Key Legislature: Wizards 94 at Heat 114 — Washington Rows Against the Tide in South Florida | Wizards Blog Truth About It.net

Key Legislature: Wizards 94 at Heat 114 — Washington Rows Against the Tide in South Florida

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Updated: February 22, 2016

TAI’s Key Legislature… The game’s defining moment, its critical event, the wildest basketball thing you ever saw, or just stuff that happened. Wizards at Heat, Regular Season Game 54, Feb. 20, 2016, by Kyle Weidie (@truth_about_it). Photo: instagram.com/miamiheat

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You can pinpoint the exact span the Wizards were officially out of it in their 94-114 loss on Saturday night in Miami—the moment they really seemed to give up. It didn’t happen until late in the third quarter, despite Miami using a 13-0 run before the midway point of the first quarter to ultimately take a 30-19 lead heading into the second period, keeping a comfortable command throughout the night.

John Wall awoke toward the end of the second quarter, roaring out of the halftime gates into the third, but the Wizards only teased at cutting Miami’s well-established lead to single digits. With just under four minutes left in the third, Josh Richardson hit a step-back jumper exemplary of the general team confidence that Miami shot with for most of the evening. Wall countered with a lazy shot, resigned to gambling at that point, and no one on Washington got back on defense in transition. Justise Winslow missed a five-foot shot, rebounded his own miss, and finished the put-back to put Miami up 80-61. Randy Wittman called timeout and Steve Buckhantz moaned as Wizards players were filmed moseying over to the bench: “Too many games in too many nights…” And that was it, the point when it was truly, if not technically, over.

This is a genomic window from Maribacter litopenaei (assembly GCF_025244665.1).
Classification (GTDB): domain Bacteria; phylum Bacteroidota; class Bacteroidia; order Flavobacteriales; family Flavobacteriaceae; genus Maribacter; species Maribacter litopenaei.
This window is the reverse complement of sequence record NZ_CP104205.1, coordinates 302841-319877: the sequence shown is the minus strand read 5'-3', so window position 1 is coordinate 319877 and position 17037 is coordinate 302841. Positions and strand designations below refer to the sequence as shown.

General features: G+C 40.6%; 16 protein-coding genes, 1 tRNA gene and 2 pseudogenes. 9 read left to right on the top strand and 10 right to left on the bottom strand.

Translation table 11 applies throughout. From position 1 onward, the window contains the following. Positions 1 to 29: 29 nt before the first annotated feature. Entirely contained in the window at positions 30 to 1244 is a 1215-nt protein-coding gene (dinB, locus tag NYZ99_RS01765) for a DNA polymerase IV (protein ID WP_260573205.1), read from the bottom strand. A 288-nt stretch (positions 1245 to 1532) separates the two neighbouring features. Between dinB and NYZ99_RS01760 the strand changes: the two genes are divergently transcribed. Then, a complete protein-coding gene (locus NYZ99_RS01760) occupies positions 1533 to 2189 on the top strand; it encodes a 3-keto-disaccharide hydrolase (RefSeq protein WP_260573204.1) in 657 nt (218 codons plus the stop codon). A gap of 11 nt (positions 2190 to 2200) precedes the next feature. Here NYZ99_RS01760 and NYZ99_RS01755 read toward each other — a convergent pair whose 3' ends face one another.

If you subscribe to the theory that it’s damn near impossible for an NBA team to win three games in three nights (the only time such an occurrence has happened this season), then the Wizards should have never attempted to compete in the first place. Taking a step back, the Wizards didn’t look terrible against the Heat. At least the convincing loss wasn’t another inept display that’s consumed many of their losing efforts on the season. Wall was measured on offense early, looking to set up teammates first while expending most of his energy trying to ensure that Goran Dragic would not cook him once again. But Wall’s offensive passiveness also did not facilitate the floodgates for Wizards ball movement overall. They didn’t pass up decent shots, but they weren’t working to create great shots. On one possession just over four minutes into the game, Wall and Otto Porter just stood, frozen, on the right side of the court while Garrett Temple and Jared Dudley, with hopeless screening efforts from Marcin Gortat, bumbled the possession into a turnover on the left side. For Miami’s part, Luol Deng and Amar’e Stoudemire were the proponents of the first punch; Winslow also took it to Jared Dudley on several possessions. And the Heat just made a lot of good, contested shots. The Wizards meanwhile missed several field goal attempts due to mere lack of concentration, and even shot 1-for-6 from the free throw line in the first quarter (Beal 0-2, Gortat 0-2, Porter 1-2). It all added up pretty quickly, which also goes to show you: the mental challenge of playing such a stretch of basketball is just as important as the physical toll.